Wednesday, February 29, 2012

Shadia: No pajamas on this red carpet

I regard Oscar Sunday with the same importance as a national or even a religious holiday (sue me).

Instead of a get-together over a good meal with family and friends, a visit to the mosque to pray and offer thanks to God, my routine is much simpler: I talk to no one.

I forget about all the troubles in the world. I try to squeeze in my daily prayer during the commercial breaks. I start gluing myself to the television at about noon or before, and I stay in my pajamas.

For me, Oscar Sunday is not about the awards, it's about the fashion, the glamour and the beauty.

So it's natural for me to gravitate toward the glamour, the beauty and the lavishness on the red carpet.

I've been this way since I was a little girl, and sometimes fought my mom when she refused to buy me high heels (what's wrong with a 10-year-old wearing heels?).

So when Mariam Khosravani, founder of the Iranian American Women Foundation in Orange County, invited me to attend a red-carpet-like Oscar-viewing party that was held to support the movie "A Separation" at a restaurant in Irvine, and in hopes of it getting the award, I right away told her thanks, but no thanks (I said it in nicer words).

There's no way I could attend, I thought. That would break my ritual of talking to no one, gluing myself to the television and staying in my pajamas.

But then, as Oscar Sunday got closer and after writing a story about the event, I decided, why not?

It would be good to watch it with a group of beautiful Middle Eastern women, and I would get to do one of my favorite things: dress up. I hesitantly told Mariam over the phone that I would attend. She was very happy to hear that I changed my mind.

I sat in my pajamas in front of the TV until I could no longer and had to get ready. Hoping not to miss any of the big arrivals, I made a few runs to the television as I got ready.

I went with my mom, and when we got there, there was a red carpet, a small one, and photographers (paparazzi) taking pictures outside of the restaurant.

I posed for a picture with my mom and, after saying hello to Mariam and a few other women, I put my glasses on and stood in front of a TV at the restaurant, trying to listen and watch.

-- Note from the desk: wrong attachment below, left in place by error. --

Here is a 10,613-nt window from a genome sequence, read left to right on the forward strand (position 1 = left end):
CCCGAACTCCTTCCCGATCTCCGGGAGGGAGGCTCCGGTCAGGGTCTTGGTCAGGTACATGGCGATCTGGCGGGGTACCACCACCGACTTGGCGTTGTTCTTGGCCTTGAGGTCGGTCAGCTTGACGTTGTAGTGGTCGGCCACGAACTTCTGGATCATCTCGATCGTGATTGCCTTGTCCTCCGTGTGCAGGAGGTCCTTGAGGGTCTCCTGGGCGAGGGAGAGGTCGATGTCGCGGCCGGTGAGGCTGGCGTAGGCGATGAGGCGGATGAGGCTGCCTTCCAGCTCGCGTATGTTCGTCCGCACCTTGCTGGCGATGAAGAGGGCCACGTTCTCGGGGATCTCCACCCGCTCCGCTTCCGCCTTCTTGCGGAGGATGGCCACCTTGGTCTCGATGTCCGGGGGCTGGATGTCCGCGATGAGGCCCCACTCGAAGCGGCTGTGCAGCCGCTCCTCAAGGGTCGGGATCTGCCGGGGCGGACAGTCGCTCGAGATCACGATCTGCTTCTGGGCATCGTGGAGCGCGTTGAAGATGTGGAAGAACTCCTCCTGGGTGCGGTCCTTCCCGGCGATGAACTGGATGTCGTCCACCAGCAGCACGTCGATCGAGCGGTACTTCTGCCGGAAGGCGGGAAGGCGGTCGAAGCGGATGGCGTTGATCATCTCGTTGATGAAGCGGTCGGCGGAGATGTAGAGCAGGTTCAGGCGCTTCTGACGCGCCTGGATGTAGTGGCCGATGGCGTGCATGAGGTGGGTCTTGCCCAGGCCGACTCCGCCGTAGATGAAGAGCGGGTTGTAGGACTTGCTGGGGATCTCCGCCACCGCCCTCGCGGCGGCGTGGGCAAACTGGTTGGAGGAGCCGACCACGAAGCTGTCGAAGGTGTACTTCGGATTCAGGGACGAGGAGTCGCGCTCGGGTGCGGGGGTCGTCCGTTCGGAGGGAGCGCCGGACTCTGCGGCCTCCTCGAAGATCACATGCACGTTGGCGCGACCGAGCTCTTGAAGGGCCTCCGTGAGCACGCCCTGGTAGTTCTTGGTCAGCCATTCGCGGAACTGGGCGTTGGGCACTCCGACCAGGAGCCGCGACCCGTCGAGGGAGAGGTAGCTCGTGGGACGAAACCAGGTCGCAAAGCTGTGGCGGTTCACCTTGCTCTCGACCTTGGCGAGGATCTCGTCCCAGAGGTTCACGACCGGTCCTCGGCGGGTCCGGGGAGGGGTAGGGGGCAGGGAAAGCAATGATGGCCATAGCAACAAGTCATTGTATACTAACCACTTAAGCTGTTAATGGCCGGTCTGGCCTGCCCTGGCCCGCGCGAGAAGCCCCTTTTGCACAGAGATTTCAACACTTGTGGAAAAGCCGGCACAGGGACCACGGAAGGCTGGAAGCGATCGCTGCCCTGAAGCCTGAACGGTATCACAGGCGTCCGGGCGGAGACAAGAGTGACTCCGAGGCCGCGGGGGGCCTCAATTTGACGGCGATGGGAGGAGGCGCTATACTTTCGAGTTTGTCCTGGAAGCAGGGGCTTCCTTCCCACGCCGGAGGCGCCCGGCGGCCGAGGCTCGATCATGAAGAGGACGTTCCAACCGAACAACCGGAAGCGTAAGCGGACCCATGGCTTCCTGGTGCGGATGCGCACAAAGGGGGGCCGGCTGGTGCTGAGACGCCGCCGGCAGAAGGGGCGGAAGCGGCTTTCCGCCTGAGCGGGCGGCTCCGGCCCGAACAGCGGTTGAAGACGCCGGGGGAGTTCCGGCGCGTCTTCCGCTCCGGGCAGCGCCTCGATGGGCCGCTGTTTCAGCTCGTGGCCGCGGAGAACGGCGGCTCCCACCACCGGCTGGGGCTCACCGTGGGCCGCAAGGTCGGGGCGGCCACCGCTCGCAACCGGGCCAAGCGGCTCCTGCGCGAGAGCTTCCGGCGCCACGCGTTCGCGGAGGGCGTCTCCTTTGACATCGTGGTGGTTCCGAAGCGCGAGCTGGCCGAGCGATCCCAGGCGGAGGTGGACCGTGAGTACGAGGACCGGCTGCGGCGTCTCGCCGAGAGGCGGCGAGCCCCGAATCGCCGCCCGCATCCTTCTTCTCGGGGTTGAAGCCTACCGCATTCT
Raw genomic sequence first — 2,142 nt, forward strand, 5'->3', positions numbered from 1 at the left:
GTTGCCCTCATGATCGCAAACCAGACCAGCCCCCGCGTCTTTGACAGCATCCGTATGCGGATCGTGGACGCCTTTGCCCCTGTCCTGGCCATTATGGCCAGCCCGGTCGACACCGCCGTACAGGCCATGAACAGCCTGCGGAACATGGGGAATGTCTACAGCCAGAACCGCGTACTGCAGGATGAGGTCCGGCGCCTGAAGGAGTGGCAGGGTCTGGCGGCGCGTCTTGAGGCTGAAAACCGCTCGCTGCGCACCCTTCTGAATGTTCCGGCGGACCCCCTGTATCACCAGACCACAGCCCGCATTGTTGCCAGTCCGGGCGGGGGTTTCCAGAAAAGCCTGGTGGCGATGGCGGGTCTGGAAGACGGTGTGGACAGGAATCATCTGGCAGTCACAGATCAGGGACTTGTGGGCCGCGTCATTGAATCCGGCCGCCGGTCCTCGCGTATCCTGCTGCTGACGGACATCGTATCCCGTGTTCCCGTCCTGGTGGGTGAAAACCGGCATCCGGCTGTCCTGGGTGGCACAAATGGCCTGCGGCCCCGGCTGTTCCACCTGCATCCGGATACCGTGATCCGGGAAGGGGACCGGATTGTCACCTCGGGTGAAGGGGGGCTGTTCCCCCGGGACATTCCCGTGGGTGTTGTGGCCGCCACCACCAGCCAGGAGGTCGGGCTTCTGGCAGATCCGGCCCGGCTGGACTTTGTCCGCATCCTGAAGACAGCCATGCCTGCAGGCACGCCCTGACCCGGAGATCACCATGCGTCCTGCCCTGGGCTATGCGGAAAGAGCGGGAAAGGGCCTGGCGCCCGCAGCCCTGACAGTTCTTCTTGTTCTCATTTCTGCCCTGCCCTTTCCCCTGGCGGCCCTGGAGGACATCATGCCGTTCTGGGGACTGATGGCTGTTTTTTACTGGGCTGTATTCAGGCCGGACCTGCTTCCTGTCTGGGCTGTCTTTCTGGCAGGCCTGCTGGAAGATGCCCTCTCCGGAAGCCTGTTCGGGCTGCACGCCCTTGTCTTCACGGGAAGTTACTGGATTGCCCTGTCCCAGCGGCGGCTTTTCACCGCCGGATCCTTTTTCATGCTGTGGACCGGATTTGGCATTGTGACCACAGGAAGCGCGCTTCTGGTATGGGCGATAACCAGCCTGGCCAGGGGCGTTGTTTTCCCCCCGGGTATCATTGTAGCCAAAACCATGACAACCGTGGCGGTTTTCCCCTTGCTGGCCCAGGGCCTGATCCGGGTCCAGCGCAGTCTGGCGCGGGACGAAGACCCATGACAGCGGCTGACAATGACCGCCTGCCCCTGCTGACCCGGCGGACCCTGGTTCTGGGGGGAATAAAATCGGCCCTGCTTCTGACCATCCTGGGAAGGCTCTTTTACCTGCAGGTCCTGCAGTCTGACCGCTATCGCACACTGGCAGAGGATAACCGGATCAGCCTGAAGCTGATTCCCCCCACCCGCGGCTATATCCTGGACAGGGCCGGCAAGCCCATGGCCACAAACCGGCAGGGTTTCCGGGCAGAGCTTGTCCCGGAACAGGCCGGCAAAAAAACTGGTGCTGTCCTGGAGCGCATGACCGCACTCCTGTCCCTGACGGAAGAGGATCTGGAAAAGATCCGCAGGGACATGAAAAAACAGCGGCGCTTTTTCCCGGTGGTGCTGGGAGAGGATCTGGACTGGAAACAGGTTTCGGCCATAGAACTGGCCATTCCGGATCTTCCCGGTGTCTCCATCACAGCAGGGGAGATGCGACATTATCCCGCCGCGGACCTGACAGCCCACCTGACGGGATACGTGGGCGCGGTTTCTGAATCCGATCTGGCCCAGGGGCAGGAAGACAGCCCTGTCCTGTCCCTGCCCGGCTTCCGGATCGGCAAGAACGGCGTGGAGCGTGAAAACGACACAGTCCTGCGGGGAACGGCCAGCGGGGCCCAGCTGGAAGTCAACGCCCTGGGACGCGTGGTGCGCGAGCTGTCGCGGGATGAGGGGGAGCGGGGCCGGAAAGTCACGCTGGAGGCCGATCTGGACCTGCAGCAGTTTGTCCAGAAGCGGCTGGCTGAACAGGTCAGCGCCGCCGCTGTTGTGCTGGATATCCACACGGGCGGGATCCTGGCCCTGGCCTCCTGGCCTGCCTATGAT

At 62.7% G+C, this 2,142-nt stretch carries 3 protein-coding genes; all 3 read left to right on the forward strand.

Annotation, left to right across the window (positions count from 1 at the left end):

The presentation for the foreign language film category was early on in the show. When "A Separation" got the Oscar, jubilation took over the entire restaurant. People were proud. I was proud.

This was a big moment for the Middle East.

Mariam took my hand and ran across the room with me. We watched together as the writer and producer of the film, Asghar Farhadi, accepted the Oscar for his country for the first time in history.

His speech was emotional and underscored the struggle his people have been facing for many years.

"At this time, many Iranians all over the world are watching us and I imagine them to be very happy," he said during the acceptance speech. "They are happy not just because of an important award or a film or filmmaker, but because at the time when talk of war, intimidation and aggression is exchanged between politicians, the name of their country, Iran, is spoken here through her glorious culture, a rich and ancient culture that has been hidden under the heavy dust of politics.

"I proudly offer this award to the people of my country, a people who respect all cultures and civilizations and despise hostility and resentment."

It was a proud and historic moment, one that proved that the art of storytelling and the emotions and struggles all human beings experience are ever more powerful than politics.

I'm glad I witnessed this moment with a group of Iranian women. I'm glad I celebrated with them.

But I did record the red carpet coverage and the show (thank God for DVR), and I'll be gluing myself to the TV, sitting in my pajamas, talking to no one this weekend as I watch.

MONA SHADIA is a reporter for the Huntington Beach Independent. An Egyptian American, she was born and raised in Cairo and now lives in Orange County. Her column includes various questions and issues facing Muslims in America. Follow her on Twitter @MonaShadia.

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